PS4 Entering 'Final Phase of Its Life Cycle'

PS4 Entering 'Final Phase of Its Life Cycle'

The PlayStation 4 is entering the “final phase of its life cycle” according to Sony Interactive Entertainment CEO John Kodera, speaking at Sony Investor Relations Day 2018. Kodera spoke candidly to investors, analysts, and reporters regarding the future of the PlayStation 4 console, acknowledging the PS4’s remaining time was limited, but that the brand’s future remained strong.

It’s important to frame Kodera’s language within the context of the event. Kodera is speaking to investors regarding the future of the company in terms of multiple years. Having sold through well over 70 million PlayStation 4‘s already, there’s comparatively less opportunity to sell more going forward. This period of lessened hardware sales is what Kodera is referring to as the console’s final phase. The implication, of course, is that new hardware such as a PlayStation 5 is being prepared to take over.

Following that thread, Kodera would go on to say that between now and March 2021 would be when PlayStation “crouches down” in order to grow in the future. This lends itself to current speculation that a PlayStation 5 console would launch in late 2019 or 2020. If Kodera expects new growth by the end of the 2021 fiscal year, which ends March 2021, a 2020 PS5 launch makes a lot of sense. Console launches are typically quite costly, so growth would occur not the fiscal year of the launch but the fiscal year after instead.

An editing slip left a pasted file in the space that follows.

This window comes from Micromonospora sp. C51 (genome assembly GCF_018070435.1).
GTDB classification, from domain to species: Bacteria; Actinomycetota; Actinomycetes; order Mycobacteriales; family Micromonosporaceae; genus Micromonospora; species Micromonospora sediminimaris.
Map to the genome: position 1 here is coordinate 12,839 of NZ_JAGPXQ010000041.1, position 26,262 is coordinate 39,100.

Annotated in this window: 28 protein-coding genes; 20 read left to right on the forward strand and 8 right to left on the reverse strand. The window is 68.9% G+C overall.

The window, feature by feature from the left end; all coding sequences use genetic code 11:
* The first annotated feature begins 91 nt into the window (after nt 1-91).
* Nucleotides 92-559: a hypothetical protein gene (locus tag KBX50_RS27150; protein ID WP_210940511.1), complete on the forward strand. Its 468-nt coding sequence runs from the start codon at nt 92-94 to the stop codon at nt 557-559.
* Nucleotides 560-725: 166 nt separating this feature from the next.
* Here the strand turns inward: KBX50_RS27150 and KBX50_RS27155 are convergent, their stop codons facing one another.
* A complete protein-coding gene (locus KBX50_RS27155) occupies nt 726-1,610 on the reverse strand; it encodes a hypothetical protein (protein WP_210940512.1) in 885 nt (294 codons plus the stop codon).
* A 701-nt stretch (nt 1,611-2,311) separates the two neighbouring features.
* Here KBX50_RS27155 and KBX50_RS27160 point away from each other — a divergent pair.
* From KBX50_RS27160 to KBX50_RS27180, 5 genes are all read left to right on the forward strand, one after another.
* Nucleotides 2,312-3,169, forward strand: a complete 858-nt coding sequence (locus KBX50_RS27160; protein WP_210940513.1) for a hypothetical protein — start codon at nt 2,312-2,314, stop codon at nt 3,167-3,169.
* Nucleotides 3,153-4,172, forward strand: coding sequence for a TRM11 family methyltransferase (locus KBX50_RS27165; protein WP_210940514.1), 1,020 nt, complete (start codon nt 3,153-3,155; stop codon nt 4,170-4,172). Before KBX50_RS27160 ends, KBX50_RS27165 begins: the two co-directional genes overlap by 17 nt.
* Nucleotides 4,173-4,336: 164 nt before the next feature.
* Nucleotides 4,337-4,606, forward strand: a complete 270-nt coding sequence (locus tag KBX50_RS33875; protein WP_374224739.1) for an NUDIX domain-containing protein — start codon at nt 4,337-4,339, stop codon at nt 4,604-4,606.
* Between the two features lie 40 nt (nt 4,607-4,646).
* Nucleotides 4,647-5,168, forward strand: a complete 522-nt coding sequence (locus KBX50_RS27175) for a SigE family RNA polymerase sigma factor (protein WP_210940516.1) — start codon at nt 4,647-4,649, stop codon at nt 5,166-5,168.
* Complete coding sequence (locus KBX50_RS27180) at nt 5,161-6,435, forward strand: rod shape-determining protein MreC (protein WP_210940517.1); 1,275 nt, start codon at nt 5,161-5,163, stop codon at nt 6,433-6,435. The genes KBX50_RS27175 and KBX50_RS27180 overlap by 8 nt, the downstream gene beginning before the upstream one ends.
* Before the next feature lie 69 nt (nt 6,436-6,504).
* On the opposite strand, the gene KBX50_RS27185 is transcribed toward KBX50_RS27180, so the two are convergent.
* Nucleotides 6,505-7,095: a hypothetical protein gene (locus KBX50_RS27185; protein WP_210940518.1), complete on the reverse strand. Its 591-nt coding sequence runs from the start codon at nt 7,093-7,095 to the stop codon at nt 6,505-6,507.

John Kodera would go on to say that membership services for PlayStation are expected to remain strong. Sony announced PlayStation Plus crossed 34.2 million subscribers just over a month ago, so Kodera is definitely underplaying the company’s success. On the other hand, Kodera also says that, while PlayStation VR is seeing growth, the virtual reality industry’s overall growth is below expectations. He says PlayStation “aims for further growth with [a] realistic outlook.”

And in the relatively near future, Kodera says to expect consistent releases of exclusive games for both PlayStation 4 and PS VR. Curiously, he mentions a focus on franchising successful IPs and refreshing existing IPs. Perhaps he’s referring to the God of War refresh and the Naughty Dog’s upcoming The Last of Us sequel. Though considering Sony’s success with first-party titles, he could be referring to any number of games.

The PlayStation 4 is entering the final phase of its life cycle. Luckily, what that means for PlayStation 4 owners is more of the same great line-up of games that have made the console consistently great in the years since its launch. But the release of the PlayStation 5 does loom in the next several years, and what that console will bring to the table is anyone’s guess at this point.


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